The House of Commons has unanimously approved a Conservative Party motion to fast track legislation banning conversion therapy.
The unexpected move on Wednesday, which resulted in cheers and applause among MPs, means that the legislation introduced by the government for a third time earlier this week goes, without being examined by committee, to the Senate for approval.
It also heads off the prospect of a divisive debate on Bill C-4 among Conservatives about how to deal with the legislation around the widely discredited therapy intended to change a person’s gender identity or sexual orientation.
At a third reading of the previous bill in June, 62 Conservative MPs voted against it. Party Leader Erin O’Toole was among 51 Conservatives who voted in favour.
Hours before Conservative MP Rob Moore moved the motion to pass the bill at all stages, Mr. O’Toole told journalists outside a caucus meeting that the party would accelerate passage of the new bill.
“There’s many ways for us to accelerate passage of this legislation,” he said.
Mr. O’Toole, a self-described long-time ally of the LGBTQ2 community, said that the caucus had had a “good discussion” on the issue, but did not elaborate.
Following the passage of the motion, Tourism Minister Randy Boissonnault, who is gay, said Wednesday’s development was a sign of progress in Canada and exemplifies what happens when Parliament works.
“I think political people in this country do not want to be on the record any more opposing LGBTQ2 issues because they are fundamental human rights,” he said.
Justice Minister David Lametti said there were members of the Conservative caucus to be thanked.
“There are clearly people in the Conservative caucus who exercised a great deal of leadership on the issue, and I thank them,” he said. “They have done a very important thing for Canadians. This is what we can do when Parliament works together.”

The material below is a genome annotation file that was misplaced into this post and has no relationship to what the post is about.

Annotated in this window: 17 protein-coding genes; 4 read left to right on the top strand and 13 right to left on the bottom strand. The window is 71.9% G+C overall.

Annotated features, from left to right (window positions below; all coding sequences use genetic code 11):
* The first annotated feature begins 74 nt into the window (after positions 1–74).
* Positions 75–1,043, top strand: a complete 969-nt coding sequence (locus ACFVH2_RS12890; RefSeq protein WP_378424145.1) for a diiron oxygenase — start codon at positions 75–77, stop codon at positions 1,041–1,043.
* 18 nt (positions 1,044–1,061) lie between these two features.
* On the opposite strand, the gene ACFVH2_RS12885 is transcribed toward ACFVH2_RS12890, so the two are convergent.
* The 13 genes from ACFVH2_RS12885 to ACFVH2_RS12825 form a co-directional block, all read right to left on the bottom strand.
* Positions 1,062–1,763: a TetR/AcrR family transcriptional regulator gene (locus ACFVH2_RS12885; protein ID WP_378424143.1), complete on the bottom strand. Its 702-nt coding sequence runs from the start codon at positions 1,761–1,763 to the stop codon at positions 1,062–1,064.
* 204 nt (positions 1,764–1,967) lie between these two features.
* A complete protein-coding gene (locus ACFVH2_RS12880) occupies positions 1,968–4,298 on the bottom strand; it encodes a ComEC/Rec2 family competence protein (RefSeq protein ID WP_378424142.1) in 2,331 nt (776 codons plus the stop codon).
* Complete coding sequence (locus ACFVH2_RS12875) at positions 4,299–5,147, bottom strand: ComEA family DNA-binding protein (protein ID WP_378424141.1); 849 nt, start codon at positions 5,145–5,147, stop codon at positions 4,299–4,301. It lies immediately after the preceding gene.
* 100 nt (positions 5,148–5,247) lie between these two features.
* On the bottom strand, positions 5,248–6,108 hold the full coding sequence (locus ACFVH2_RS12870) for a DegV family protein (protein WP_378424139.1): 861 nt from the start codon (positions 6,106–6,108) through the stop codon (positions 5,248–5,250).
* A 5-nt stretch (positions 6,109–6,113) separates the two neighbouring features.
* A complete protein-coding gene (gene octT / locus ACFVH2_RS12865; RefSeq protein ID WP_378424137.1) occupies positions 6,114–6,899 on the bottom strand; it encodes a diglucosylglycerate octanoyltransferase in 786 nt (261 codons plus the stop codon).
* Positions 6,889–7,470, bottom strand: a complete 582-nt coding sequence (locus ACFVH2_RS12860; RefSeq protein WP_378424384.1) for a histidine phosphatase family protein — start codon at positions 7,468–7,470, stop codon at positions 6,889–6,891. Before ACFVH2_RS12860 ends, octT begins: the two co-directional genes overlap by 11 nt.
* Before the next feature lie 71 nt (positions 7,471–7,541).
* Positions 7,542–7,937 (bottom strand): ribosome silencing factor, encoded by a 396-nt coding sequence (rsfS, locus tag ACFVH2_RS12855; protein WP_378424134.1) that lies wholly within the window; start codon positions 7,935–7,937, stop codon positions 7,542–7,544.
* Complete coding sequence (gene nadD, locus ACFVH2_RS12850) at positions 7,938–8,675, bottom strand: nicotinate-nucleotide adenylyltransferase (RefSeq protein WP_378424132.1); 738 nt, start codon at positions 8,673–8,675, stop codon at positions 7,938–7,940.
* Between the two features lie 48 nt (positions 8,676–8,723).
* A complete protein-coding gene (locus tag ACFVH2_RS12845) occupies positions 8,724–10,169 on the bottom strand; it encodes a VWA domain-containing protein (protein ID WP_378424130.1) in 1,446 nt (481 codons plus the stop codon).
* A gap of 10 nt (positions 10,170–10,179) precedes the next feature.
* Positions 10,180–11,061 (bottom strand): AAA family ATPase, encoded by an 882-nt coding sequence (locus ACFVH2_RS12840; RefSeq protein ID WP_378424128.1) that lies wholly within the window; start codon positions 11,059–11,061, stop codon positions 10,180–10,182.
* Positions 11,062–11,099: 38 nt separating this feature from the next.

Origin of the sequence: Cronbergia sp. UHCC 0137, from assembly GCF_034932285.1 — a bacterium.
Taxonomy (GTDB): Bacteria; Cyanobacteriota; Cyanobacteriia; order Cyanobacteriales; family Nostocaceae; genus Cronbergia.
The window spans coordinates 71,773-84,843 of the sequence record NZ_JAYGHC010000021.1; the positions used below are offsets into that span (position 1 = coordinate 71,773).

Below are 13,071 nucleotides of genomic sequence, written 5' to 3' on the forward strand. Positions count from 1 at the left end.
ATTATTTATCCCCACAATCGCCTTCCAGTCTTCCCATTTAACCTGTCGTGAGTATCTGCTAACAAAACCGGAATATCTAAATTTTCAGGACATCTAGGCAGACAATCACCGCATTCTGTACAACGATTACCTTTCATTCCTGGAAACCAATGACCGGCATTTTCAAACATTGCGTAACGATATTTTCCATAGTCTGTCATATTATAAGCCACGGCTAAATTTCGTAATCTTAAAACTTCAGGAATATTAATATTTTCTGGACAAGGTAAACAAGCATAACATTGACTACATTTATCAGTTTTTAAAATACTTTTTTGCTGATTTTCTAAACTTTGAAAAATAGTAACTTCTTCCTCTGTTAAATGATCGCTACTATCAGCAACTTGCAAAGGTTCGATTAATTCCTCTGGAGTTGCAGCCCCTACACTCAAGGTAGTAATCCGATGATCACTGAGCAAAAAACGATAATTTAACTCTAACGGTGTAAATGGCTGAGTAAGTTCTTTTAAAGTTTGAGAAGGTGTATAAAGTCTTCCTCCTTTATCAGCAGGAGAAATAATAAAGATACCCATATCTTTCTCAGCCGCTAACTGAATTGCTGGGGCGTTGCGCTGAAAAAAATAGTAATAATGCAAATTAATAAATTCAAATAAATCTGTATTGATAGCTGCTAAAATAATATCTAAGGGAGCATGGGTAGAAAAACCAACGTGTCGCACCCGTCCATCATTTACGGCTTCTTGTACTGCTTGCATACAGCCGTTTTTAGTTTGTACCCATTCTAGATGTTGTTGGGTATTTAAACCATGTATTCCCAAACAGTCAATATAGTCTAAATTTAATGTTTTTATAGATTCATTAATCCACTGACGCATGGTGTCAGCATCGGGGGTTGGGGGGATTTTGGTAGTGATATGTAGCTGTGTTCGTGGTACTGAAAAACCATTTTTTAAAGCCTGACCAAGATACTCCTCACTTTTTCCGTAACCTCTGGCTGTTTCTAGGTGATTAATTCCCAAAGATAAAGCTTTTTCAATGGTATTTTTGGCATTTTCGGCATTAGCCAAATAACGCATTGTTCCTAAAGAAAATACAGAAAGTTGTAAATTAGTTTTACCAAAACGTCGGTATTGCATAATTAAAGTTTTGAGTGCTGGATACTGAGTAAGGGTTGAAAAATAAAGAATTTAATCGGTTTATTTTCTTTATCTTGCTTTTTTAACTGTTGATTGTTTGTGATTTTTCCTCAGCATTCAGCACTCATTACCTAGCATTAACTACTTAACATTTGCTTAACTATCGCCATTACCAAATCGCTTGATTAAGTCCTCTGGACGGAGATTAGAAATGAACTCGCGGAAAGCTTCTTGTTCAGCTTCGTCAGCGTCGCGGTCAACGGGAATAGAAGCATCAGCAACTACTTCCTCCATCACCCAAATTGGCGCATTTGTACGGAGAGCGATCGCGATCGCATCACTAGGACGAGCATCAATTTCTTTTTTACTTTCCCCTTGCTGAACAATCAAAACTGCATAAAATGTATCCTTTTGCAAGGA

He said he now hopes that the bill can be expedited through the Senate.
In a tweet, he said, “I want to thank all elected members for choosing the right side of history.”
Gérard Deltell, the Conservative House Leader, declined to disclose the dynamics of caucus discussions on the issue. He noted that no Conservative has been in favour of conversion therapy, but there were concerns in the past about the legislative options to deal with it.
He said Mr. Moore had previously done good work addressing the issue. “He tabled a motion to put the bill where it was six months ago before the Prime Minister called the unnecessary election,” he said.
“It’s in the hands of the Senate, which is exactly what could have been done six months ago.”
Mark Holland, the Government House leader, noted there is “enormous power” in the Commons when members speak with a unanimous voice on an issue.
“When you take that time to work with one another you can get results like what we see today, and I think that’s possible in other aspects,” said Mr. Holland.
Earlier this week, the Liberal government reintroduced a bill banning conversion therapy. The legislation was wider reaching than a previous version. It was intended to ban the practice entirely for children and adults. Before, the proposed legislation left open the possibility that an adult could consent to conversion therapy. The new bill closes that loophole.
The bill was first introduced in March, 2020, but died on the order paper when the government prorogued Parliament later that year. It was reintroduced not long after that and died when Parliament dissolved ahead of the federal election.
For subscribers: Get exclusive political news and analysis by signing up for the Politics Briefing.